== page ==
It’s too soon to be whipping up this recipe, but I mentioned it in my column in the current issue of Edible Seattle. (If you’ve come to this site because of the column, thank you for supporting that fine magazine!) You might not have these two crops growing in your garden right now. Plan to grow them next year, and this spring, look for fresh favas and young garlic at your local farmers market. The dish is worth the wait.
Grab that sliver of sunlight between showers and get out into the garden. Fleece up and tidy the shed on a rainy day. Scratch out some thoughts on next year, with notes on this year’s successes and duds.
There are some November tasks for us Maritime Northwest gardeners. But this season is also a time to take it easy and practice “slow gardening.” Moving at slug speed on these chilly wet days seems most appropriate.
Granted a glorious Sunday afternoon last weekend, I rallied to rake out the last open space in my vegetable beds and plant garlic. Three varieties, six rows, 48 cloves. That should keep us in spicy sautés for most of next year.
The rest of the open space got filled up with favas. I had a box full of the thumbnail-sized beans saved from last spring’s harvest. They sat for six months waiting for this occasion, so I could no longer deny them their special purpose: Get under the soil and send up next year’s crop!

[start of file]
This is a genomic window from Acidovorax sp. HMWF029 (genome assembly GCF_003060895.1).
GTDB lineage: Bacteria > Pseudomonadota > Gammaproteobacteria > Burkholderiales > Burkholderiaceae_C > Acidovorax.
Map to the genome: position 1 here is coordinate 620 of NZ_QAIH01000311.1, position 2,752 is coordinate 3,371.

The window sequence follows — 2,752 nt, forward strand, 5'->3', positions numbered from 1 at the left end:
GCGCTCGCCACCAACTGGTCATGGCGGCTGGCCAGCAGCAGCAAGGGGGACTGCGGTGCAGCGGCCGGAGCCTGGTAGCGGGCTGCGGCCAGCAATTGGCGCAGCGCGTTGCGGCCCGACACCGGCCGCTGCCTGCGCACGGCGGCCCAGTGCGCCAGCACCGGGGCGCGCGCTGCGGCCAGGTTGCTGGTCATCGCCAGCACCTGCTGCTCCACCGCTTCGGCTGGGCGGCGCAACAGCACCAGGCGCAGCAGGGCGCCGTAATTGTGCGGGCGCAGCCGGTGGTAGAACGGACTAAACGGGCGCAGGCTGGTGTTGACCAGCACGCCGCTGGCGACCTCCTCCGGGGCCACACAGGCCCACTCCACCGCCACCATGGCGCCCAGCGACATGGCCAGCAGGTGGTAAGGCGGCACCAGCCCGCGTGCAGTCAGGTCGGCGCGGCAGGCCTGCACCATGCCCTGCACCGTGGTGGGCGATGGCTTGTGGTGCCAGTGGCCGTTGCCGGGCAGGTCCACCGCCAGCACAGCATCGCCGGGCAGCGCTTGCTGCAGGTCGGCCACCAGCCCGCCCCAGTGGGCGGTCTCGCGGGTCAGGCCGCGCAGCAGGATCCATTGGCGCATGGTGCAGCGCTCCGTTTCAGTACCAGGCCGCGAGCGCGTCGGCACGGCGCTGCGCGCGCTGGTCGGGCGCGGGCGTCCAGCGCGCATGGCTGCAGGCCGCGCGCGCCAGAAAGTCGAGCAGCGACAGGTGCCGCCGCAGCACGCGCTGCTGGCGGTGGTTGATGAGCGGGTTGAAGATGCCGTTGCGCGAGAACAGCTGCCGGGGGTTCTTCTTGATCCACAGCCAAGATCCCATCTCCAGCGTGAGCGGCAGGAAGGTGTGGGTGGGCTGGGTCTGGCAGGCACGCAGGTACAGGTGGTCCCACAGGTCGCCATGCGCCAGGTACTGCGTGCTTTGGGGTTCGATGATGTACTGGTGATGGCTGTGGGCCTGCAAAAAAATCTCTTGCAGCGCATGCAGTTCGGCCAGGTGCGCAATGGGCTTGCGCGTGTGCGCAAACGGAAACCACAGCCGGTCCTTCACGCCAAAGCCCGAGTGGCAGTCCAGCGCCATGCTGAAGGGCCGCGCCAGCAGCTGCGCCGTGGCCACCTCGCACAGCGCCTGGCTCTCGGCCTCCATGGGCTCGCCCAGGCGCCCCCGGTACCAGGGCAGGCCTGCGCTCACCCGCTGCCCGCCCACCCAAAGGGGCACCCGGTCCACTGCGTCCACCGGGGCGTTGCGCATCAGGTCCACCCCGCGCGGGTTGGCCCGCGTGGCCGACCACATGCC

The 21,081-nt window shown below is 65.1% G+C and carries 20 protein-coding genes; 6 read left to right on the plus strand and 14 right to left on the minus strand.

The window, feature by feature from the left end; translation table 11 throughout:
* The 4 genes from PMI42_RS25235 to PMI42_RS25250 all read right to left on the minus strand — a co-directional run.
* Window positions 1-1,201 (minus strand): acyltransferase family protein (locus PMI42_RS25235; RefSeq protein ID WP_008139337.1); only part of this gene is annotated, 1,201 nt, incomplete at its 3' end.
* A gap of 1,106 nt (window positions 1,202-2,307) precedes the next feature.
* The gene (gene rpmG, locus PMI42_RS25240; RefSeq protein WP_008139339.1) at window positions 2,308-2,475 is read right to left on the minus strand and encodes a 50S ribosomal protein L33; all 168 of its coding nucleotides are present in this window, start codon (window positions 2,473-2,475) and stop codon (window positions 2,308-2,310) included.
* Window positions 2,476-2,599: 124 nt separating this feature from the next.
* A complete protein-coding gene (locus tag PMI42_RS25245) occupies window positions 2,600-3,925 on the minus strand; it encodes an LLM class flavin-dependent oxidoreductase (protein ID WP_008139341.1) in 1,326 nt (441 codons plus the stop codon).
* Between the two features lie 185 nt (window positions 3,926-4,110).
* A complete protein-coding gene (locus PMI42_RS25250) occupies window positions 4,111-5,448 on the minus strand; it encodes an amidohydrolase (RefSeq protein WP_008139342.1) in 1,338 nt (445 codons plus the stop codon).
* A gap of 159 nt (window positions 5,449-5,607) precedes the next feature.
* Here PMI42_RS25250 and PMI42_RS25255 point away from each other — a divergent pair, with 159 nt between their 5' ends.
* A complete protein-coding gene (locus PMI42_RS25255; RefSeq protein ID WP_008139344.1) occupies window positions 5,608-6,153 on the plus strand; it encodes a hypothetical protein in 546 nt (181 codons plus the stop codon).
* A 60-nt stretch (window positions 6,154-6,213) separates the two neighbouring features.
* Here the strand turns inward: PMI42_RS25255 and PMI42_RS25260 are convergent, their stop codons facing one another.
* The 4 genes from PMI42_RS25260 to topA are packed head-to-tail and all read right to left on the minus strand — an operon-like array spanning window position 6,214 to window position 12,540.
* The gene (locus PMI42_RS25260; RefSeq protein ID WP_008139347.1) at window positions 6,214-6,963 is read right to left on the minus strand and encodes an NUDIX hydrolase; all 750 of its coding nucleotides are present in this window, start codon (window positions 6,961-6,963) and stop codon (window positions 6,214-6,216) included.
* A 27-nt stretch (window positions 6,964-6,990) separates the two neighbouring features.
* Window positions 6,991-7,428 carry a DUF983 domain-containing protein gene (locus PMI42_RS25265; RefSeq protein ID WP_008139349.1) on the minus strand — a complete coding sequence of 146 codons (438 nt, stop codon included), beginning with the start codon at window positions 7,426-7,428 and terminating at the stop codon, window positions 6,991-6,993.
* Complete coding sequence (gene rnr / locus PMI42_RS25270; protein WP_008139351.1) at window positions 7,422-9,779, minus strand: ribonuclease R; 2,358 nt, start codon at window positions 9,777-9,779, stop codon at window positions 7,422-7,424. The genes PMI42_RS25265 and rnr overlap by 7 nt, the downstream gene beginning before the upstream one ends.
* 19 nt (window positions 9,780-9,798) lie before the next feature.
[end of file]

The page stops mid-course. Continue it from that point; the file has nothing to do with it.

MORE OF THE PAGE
Favas are one of the few vegetables whose seed will sprout in our chilly November soil. Garlic, of course, needs a little chilling to trigger its emergence. I’ll see the fava shoots in a few weeks, but the garlic won’t poke through the straw mulch until January. It always warms my heart to see it during that coldest month, just as I am starting to notice the days lengthening beyond the solstice. Another season beginning.
A few more tasks that are getting some slow action on these short November days:
Sorting the bees. Yes, you read that right. I’ve had a box of Orchard Mason bees wrapped loosely in a mesh bag on my basement shelf since I brought them in in early fall. Now it is time for them to be transferred to the refrigerator for the winter.
The task is simple and rewarding. First, I open the stacked grid that holds the bee nesting tubes, paper sleeves in which they laid their eggs and mudded up the holes. I pull out the paper tubes and carefully peel them open to reveal the bees in their cocoons. (Since the eggs were laid in the spring, the eggs have hatched, the bee larvae have eaten the pollen deposits left with their eggs, and the larvae spun their little cocoons.)